Recently, Glynn et al. [29] presented a magnetophoretic chip optimised for usage in resource poor-settings. Unlike other magnetophoretic separation techniques which often require secondary forces [32, 33] or complex support equipment [11, 34], the chip is solely actuated by (manual) finger pressing. Furthermore, the uniform depth of its microfluidic features lends itself to cost-efficient mass replication by casting, embossing or injection moulding. Additionally, the platform does not require complex manufacturing steps associated with integration of functional material such as dissolvable barriers [35]. This chip functions by deflecting paramagnetic beads, functionalised with anti-CD4+ antibodies, into a dead-end funnel. These beads, both free and bound to CD4+ cells, aggregate to a filling height serving as a good estimate of the number of CD4+ cells present in the patient sample which may be read out directly by engraved hatch marks.

In this paper we present an optical reader which is compatible with the chip introduced by Glynn et al. [29] (Fig 1). This modular device is composed of four parts. Its chassis holds an objective lens for magnifying the bead / cell conjugate, and a diffusion plate provides sufficient contrast when using ambient light to view the test result. The chip is mounted on a moveable holder which can be moved along the objective lens optical path by adjusting a screw adapted from a commodity bolt. The lens holder of the objective can be removed to facilitate exchange of alterative lenses. The operating mechanism can be altered by substituting the diffusion plate with a powerful and inexpensive white Light Emitting Diode (LED). This light source projects the shadow of cell / bead /particle conjugate along an ancillary scale on the chip, onto the wall of a (moderately) darkened room.

Fig 1. The finger-actuated CD4 enumeration chip previously introduced by Glynn et al. [29].

(i) The chip filled with dyed water to highlight its geometry. (ii) Schematic of chip and (iii) chip operation. To operate, the chip is first primed with buffer through degas driven flow. To load, the P1 chamber is depressed and sample is pipetted into sample input port. The P1 chamber is then released and, as the chamber relaxes to its earlier shape, the sample id drawn through the chip and past the capture chamber. Repeated pressing and release of the chamber reciprocally pumps the sample through the separation chamber. Figure is reproduced from Glynn et al. [29] with permission of The Royal Society of Chemistry (RSC).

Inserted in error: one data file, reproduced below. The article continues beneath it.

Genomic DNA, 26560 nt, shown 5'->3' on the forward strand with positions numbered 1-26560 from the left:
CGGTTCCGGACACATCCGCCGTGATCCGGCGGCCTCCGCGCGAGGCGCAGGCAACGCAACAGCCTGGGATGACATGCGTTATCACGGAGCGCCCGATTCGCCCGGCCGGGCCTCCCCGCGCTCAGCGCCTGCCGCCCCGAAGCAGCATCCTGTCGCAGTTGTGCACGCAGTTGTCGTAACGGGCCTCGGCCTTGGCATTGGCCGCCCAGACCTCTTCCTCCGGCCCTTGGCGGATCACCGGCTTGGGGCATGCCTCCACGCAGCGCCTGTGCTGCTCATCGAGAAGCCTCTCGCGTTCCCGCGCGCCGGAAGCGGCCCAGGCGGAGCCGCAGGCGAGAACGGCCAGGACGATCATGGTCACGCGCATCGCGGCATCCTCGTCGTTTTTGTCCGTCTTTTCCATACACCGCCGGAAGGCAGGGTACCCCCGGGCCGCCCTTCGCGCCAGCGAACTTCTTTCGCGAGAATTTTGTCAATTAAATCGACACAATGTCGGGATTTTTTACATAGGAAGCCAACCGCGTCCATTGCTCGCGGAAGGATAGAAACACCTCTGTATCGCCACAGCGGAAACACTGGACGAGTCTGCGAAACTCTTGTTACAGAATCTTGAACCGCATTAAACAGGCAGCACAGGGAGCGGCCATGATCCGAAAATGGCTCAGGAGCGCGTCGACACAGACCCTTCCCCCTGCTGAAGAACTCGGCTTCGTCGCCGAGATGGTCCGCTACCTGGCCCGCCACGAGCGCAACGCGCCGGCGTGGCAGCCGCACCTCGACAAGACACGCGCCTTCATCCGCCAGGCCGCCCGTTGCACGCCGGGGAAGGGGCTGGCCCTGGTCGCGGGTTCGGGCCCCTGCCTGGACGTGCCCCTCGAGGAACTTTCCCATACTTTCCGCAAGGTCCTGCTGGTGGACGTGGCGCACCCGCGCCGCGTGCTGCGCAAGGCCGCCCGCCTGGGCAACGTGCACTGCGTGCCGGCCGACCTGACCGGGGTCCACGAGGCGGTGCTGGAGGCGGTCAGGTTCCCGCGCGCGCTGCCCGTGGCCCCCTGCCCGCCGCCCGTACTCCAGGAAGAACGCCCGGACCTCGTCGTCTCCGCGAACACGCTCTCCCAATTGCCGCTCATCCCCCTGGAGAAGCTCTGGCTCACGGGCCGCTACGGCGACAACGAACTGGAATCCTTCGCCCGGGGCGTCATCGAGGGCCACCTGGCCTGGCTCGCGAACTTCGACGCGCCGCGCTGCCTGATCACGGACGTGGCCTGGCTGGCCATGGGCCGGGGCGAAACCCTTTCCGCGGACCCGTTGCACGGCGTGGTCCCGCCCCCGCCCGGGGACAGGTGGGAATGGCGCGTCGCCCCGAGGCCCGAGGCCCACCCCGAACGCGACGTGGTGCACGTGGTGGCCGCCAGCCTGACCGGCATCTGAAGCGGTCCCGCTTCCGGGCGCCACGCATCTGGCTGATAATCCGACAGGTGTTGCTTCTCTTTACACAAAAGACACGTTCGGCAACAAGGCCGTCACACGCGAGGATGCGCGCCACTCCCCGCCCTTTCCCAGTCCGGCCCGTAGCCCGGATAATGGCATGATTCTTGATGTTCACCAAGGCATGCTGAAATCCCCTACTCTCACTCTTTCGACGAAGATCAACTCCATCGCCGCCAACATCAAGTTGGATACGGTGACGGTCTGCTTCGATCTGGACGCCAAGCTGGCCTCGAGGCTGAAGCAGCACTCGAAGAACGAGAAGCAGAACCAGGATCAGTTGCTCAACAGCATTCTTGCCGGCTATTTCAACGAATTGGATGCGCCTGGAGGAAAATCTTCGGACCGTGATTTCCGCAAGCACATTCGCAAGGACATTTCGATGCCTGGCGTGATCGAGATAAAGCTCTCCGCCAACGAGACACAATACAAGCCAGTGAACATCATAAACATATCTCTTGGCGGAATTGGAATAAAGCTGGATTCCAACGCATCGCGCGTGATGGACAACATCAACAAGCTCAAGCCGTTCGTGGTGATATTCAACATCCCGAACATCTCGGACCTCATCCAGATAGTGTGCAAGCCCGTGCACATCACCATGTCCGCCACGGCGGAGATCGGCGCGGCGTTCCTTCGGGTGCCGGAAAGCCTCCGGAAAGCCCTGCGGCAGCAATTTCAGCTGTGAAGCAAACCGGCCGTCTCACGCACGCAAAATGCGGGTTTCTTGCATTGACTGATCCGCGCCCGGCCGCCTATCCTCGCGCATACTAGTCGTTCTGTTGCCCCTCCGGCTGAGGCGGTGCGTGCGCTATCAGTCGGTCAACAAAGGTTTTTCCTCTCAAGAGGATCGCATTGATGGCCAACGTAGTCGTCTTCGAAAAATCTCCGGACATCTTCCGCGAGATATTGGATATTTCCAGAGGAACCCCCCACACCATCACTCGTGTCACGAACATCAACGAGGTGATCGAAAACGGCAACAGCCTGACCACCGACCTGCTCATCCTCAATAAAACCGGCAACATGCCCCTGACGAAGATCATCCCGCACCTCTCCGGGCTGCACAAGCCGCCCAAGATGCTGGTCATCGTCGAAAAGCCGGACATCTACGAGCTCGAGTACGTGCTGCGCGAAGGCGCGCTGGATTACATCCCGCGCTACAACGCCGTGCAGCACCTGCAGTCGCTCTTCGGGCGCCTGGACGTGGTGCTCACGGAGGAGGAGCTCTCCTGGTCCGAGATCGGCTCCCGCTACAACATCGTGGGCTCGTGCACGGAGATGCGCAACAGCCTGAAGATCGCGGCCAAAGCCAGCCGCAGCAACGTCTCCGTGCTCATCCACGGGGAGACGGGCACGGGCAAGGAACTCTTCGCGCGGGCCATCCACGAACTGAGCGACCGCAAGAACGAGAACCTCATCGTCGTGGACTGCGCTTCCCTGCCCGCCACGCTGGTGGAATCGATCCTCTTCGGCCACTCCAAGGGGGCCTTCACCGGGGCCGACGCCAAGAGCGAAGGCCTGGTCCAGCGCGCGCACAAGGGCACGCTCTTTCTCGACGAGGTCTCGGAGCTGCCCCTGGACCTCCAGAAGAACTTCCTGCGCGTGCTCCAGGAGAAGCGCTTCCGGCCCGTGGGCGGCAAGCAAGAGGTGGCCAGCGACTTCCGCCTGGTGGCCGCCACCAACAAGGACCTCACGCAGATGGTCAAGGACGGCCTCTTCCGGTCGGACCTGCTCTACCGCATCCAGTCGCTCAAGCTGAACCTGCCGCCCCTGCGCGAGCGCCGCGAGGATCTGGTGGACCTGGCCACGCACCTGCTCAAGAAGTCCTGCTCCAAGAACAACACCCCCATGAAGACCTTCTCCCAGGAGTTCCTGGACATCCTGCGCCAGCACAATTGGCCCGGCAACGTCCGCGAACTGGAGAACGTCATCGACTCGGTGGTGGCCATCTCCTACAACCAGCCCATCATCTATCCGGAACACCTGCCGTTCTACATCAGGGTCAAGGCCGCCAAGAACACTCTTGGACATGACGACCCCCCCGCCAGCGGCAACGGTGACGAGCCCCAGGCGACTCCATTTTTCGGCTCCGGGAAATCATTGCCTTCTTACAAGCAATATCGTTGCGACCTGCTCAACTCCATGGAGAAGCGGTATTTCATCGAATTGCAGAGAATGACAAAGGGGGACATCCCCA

In this study our reader measures height of bead conjugate in both ‘direct interrogation’ and ‘projector’ modes, and, for comparison, via a standard inverted microscope. The independently obtained measurements show good agreement and thus demonstrates potential for future application to HIV diagnostics or CTC detection.

Experimental methods

Chip manufacture

The microfluidic chips are prototyped using the method previously described by Glynn et al.[29]. First, a master is created from SU-8 using photolithography [33, 36]. The chip is formed from polydimethylsiloxane (PDMS) (Dow Corning, MI, USA) mixed at a ratio of 10:1 between base and curing agent. To secure the magnet, a cavity is created in the mould using a 3D printed jig [33]. Two moulds were used, each of which produced four chips. Chips were randomised before testing.

When cured, the PDMS is cut from the mould and a sample loading hole is defined using a dot punch. Following this, the PDMS slab is placed on a plasma-treated standard glass slide and bonded by stiction. The PDMS-glass hybrid was then secured, using pressure sensitive adhesive (PSA – Adhesives Research, Ireland), to a supporting bracket cut from polymethylmethacrylate (PMMA) (Radionics, Ireland) by a CO2 laser writer (Epilog Zing, USA).

Prior to use, the chips are kept under vacuum for at least 1 hour. To prime, a large drop of priming buffer composed of phosphate buffered saline (PBS) pH 7.4, 0.1% w/v bovine serum albumin (BSA) and 1 mM ethylenediaminetetraacetic acid (EDTA) covering the inlet for sample-loading was deposited on the surface of the PDMS. This buffer is drawn into the channels by degas flow [37]. Cylindrical magnets (NdFeB N45, Supermagnete, Germany) with a diameter of 3 mm and a height of 6 mm were placed in the moulded cavities prior to loading the sample on chip.

Reader manufacture and use

As described above, the reader (Fig 2) is composed of a modular chassis with a moveable chip holder. The parts were first modelled using computer aided design (CAD) software (SolidWorks 2013, Dassault Systèmes, France). They were created using a Dimension μPrint Plus (StrataSys, USA) fused deposition modelling (FDM) 3D printer. The reader is designed so that, when loaded with a chip, the CD4+ capture channel is aligned with the light path between the objective lens and the diffusion plate. To provide an accurate focus, a low-cost masonry bolt (M10) translates the chip-holder by 1.5 mm per full rotation, thus enabling sensitive focussing. Two different, plano-convex lenses were used (both from Edmund Optics, York, UK); one with a 12.5 mm diameter and the other with a 25-mm diameter. Both lenses had a focal length of 30 mm and were found to have equal performance.

Fig 2. The optical reader for CD4 cell enumeration.